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Nottingham Castle

Bo Burnham

9 June 11 words: James Walker
'I once had sex with a fat woman in a lift. It was wrong on so many levels...'
Will the real Bo Burnham, please stand up, please stand up...

If video killed the radio star then the internet has taken a hatchet to all other media and smashed them to smithereens.  Bo Burnham is the latest product of this most democratic of mediums. The formula is simple: said teenager does what all teenagers do – sit in bedroom spouting out angst about the cruel and insensitive world into a video cam and then upload it to YouTube. Now sit back and wait for the technological void to talk back via tweets, facebook and page views. Voila, a star is born. For these reasons I went to the Playhouse fully expecting to find an annoying over-opinionated wannabe, desperate for attention, who’d probably been clicking on his own hyperlinks to inflate his comedic currency. How completely wrong I was.

Burnham is a complex, funny, geeky, and at times, unnerving, enigma of comedic genius. He thrives on taboos, delights in being politically incorrect, is juvenile, coarse, bawdy and then the most sensitive insightful person on the planet. One moment he’s joking about fisting (‘I like to think of it as upper cunting’) the next he’s rewriting Shakespearian sonnets, exposing their pretentions and structural flaws. Impressive for a man who deferred his place at NYU.

Burnham is the personification of the MTV generation, but not in a negative sense. Whereas the constant flicking from channel to channel has led to accusations of a low attention span, his restlessness, perhaps even comedic schizophrenia, is like an attempt to redefine the genre. Consequently he draws on a wide range of styles that is a bit like a one-and-a- half hour jivebunny track that mixes together the entire history of comedy. One minute he’s pure vaudeville with Jim Carey faces and crazy walks, the next delivering killer one-liners that wouldn’t be amiss from a seventies comedy circuit, ‘I had sex with a fat girl in a lift. It was wrong on so many levels.’ He is impossible to pin down and to complicate matters further, uses guitars, keyboards and Haikus during his performance.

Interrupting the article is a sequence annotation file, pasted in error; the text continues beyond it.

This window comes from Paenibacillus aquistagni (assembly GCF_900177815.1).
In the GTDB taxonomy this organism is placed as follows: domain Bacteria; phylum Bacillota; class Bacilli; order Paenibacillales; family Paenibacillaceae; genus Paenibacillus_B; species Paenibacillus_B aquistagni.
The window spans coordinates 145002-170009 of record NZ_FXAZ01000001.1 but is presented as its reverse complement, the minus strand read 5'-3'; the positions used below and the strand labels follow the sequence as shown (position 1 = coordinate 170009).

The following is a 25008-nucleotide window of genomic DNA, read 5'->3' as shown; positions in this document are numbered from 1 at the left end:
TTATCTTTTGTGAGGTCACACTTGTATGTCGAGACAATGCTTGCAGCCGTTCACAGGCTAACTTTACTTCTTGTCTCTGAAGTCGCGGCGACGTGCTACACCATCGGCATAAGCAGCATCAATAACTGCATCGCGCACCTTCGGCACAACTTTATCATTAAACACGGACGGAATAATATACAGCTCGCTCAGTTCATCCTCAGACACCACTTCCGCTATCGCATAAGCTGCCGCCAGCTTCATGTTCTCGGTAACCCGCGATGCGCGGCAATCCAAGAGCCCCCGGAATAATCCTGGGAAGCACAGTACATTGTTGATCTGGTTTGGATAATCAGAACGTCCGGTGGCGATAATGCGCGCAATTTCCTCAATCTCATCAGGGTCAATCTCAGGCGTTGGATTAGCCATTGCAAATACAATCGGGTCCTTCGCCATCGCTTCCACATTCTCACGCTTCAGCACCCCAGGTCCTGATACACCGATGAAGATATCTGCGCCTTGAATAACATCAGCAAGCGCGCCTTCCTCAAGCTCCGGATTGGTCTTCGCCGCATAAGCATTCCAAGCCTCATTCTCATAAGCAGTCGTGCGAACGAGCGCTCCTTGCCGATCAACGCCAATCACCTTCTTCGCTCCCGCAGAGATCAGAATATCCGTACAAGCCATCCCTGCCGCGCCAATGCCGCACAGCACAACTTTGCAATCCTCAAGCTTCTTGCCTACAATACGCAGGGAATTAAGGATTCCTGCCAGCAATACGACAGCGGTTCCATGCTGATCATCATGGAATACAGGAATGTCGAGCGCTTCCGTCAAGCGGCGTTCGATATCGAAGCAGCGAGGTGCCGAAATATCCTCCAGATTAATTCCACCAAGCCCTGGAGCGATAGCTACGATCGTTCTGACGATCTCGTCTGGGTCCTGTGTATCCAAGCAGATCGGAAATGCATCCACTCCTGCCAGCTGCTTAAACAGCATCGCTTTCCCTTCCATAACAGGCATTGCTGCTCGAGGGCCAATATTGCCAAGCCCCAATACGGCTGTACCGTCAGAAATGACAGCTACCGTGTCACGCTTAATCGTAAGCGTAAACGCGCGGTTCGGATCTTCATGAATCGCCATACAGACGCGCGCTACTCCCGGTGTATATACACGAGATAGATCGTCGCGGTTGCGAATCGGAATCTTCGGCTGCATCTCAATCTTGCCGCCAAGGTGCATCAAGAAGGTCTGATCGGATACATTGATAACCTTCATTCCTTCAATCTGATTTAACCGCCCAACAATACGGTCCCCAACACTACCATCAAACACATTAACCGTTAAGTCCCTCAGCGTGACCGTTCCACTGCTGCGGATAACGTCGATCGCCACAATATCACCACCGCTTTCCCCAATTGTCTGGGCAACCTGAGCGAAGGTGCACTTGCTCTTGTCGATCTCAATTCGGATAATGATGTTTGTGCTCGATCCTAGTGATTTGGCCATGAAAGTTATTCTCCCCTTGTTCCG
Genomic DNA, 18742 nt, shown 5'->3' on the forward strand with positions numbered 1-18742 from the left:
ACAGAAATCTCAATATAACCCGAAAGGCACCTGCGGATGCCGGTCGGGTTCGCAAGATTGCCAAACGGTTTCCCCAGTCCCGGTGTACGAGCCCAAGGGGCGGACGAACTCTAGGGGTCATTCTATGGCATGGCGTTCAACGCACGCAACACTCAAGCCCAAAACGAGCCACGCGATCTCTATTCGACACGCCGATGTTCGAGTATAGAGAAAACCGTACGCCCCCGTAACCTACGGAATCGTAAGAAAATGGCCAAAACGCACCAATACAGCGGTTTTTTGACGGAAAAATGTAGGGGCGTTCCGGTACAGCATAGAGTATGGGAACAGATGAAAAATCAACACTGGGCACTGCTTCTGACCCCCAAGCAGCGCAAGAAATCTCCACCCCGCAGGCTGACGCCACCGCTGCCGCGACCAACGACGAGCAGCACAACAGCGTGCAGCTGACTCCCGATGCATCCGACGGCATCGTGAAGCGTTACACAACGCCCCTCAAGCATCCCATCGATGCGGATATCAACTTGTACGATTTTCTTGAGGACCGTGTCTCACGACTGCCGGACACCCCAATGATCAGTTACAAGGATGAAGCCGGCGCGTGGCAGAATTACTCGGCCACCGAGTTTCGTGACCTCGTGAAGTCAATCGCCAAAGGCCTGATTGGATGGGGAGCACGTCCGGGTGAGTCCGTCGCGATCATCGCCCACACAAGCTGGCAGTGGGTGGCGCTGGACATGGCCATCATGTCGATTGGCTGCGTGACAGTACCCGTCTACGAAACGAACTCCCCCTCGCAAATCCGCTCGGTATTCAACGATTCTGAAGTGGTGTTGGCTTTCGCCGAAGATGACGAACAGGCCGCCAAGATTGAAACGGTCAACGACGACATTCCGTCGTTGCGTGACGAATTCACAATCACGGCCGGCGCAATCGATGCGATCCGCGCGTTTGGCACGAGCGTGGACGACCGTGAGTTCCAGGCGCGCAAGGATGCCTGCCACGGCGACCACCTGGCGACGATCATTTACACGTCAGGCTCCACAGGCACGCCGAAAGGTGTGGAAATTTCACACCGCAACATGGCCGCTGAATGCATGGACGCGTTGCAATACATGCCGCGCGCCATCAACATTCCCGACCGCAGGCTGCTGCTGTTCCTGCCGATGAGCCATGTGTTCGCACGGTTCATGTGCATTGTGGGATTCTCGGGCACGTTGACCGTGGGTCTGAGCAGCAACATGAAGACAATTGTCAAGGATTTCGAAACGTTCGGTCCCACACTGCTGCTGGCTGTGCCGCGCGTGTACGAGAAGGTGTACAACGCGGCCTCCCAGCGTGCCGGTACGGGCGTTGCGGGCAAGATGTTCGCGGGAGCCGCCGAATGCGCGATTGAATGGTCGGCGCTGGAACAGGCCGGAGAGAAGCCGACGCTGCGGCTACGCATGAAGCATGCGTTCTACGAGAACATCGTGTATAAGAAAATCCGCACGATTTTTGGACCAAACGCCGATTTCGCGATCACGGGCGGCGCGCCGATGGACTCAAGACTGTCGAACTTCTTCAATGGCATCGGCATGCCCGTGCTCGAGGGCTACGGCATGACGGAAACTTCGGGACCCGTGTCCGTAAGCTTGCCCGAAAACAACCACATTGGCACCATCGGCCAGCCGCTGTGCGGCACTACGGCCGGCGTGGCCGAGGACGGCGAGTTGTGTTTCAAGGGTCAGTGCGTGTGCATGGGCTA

Most comedians wouldn’t get away with this nowadays but Burnham does because it’s almost as if he’s laughing at the kind of people that tell such jokes, rather than the punch line itself. This knowingness, this self-referential, ironic, post modern humour makes him Monty Python 2.0. Whereas Cleese et al were the first generation to grow up with television and spent their entire career exposing the smoke and mirrors of broadcasting, Burnham is the bastard child of the internet generation. He’s been raised on downloads and five minute snippets of all the greats and manages to blend them all together in a similarly damning critique of his profession. Woody Allen once said of comedy ‘if it bends, it’s funny. If it breaks, it isn’t.’ Burnham pushes this metaphor to the limit and manages to pull it off by the skin of his teeth. 

He is certainly more than the sum of his parts, a person who doesn’t do himself justice in short internet clips- which is ironic given that this is what bought him his fame. The reason he is able to get away with puerile humour on stage is it is instantly offset against something more complex and unpredictable, enabling him to bend the genre to breaking point. For example, when it was time for the interval he did a kind of DJ mix of things that people had said about him, looping phrases together to recreate new sentences like a technological surrealist. It was the perfect finale to the interval. But instead of exiting to adulation he remained seated, explaining that in America they don’t have breaks and so he wasn’t sure what he was meant to do for the next twenty minutes.

I’m amazed that Burnham is only twenty-years old because he has a maturity well beyond his years. He exudes confidence but never in a smug way. He’s as comfortable exposing the folly of a Malcolm Macintyre routine as he is a heckler in the crowd. My only criticism would be that on occasion it’s hard to hear what he’s saying because he sings at such a frenetic pace, with such an incredibly complex word play, that he lost me on more than one occasion. His language will not be to everybody’s liking either, neither will his overuse of certain derogatory adolescent phrases (‘faggot’).

This has been a criticism levied at Eminem who Burnham seems to be directly influenced by. Other similarities include imaginary conversations with an agent only interested in capitalising in on your fame, through the satirising of popular culture, and in his posturing. He’s not averse to slouching the shoulders, bending the knees, shouting into the mic hip-hop stylee. Or perhaps he’s just mimicking this most cliche of adolescent identities and it’s just another layer to his act. After all, he constantly reminds us that this is all lies and even the book he’s reading his lyrics from is just a prop. Perhaps we’ll have to wait a few more years until the real Bo Burnham will please stand up, please stand up... 

Bo Burnham appeared at the Nottingham Playhouse as part of the NEAT festival, for more information please see the NEAT website.
Bo Burnham’s website
James Walker’s website


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